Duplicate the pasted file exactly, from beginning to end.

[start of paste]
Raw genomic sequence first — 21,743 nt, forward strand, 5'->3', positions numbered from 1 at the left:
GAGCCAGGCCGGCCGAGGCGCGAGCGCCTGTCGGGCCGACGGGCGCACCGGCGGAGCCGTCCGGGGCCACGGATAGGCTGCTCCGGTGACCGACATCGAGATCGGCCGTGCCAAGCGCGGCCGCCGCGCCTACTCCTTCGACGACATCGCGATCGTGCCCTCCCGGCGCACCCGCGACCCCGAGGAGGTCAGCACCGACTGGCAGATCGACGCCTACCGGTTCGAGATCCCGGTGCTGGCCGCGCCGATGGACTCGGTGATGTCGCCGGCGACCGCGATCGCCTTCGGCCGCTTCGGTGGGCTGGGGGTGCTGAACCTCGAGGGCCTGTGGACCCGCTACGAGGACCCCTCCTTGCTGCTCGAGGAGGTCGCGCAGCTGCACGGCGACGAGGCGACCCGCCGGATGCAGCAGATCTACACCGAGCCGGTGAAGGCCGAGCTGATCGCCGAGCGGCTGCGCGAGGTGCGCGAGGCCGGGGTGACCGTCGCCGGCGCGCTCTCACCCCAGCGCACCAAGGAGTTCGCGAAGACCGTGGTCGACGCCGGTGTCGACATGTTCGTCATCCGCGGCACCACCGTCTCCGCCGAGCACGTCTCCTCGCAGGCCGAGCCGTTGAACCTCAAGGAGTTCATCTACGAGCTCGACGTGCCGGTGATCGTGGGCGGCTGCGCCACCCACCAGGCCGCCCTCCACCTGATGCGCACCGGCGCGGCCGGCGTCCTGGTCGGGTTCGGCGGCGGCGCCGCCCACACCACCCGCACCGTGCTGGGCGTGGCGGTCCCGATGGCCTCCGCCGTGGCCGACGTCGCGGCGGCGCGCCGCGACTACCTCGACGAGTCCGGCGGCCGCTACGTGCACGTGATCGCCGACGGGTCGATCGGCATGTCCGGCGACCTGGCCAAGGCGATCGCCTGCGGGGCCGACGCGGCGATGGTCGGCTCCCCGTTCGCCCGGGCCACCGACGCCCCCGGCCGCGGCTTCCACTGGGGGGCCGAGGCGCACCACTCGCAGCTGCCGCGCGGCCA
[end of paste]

Raw genomic sequence first — 21,743 nt, forward strand, 5'->3', positions numbered from 1 at the left:
GAGCCAGGCCGGCCGAGGCGCGAGCGCCTGTCGGGCCGACGGGCGCACCGGCGGAGCCGTCCGGGGCCACGGATAGGCTGCTCCGGTGACCGACATCGAGATCGGCCGTGCCAAGCGCGGCCGCCGCGCCTACTCCTTCGACGACATCGCGATCGTGCCCTCCCGGCGCACCCGCGACCCCGAGGAGGTCAGCACCGACTGGCAGATCGACGCCTACCGGTTCGAGATCCCGGTGCTGGCCGCGCCGATGGACTCGGTGATGTCGCCGGCGACCGCGATCGCCTTCGGCCGCTTCGGTGGGCTGGGGGTGCTGAACCTCGAGGGCCTGTGGACCCGCTACGAGGACCCCTCCTTGCTGCTCGAGGAGGTCGCGCAGCTGCACGGCGACGAGGCGACCCGCCGGATGCAGCAGATCTACACCGAGCCGGTGAAGGCCGAGCTGATCGCCGAGCGGCTGCGCGAGGTGCGCGAGGCCGGGGTGACCGTCGCCGGCGCGCTCTCACCCCAGCGCACCAAGGAGTTCGCGAAGACCGTGGTCGACGCCGGTGTCGACATGTTCGTCATCCGCGGCACCACCGTCTCCGCCGAGCACGTCTCCTCGCAGGCCGAGCCGTTGAACCTCAAGGAGTTCATCTACGAGCTCGACGTGCCGGTGATCGTGGGCGGCTGCGCCACCCACCAGGCCGCCCTCCACCTGATGCGCACCGGCGCGGCCGGCGTCCTGGTCGGGTTCGGCGGCGGCGCCGCCCACACCACCCGCACCGTGCTGGGCGTGGCGGTCCCGATGGCCTCCGCCGTGGCCGACGTCGCGGCGGCGCGCCGCGACTACCTCGACGAGTCCGGCGGCCGCTACGTGCACGTGATCGCCGACGGGTCGATCGGCATGTCCGGCGACCTGGCCAAGGCGATCGCCTGCGGGGCCGACGCGGCGATGGTCGGCTCCCCGTTCGCCCGGGCCACCGACGCCCCCGGCCGCGGCTTCCACTGGGGGGCCGAGGCGCACCACTCGCAGCTGCCGCGCGGCCA